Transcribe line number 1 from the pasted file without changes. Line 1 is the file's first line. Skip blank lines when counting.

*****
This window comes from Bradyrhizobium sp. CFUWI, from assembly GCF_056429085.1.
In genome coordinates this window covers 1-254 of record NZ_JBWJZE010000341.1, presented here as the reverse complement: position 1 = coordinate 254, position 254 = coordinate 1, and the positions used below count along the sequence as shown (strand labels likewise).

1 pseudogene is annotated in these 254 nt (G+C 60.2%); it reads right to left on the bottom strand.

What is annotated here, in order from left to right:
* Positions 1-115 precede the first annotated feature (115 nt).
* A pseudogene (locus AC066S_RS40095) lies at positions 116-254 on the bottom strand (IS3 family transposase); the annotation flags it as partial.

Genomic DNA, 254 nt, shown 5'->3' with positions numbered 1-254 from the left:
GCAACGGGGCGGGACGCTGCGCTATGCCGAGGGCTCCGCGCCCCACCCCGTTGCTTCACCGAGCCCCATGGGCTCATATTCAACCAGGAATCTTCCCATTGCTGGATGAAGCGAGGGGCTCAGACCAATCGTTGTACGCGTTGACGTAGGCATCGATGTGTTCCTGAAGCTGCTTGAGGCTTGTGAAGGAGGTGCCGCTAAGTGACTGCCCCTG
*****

This window comes from Bradyrhizobium sp. CFUWI, from assembly GCF_056429085.1.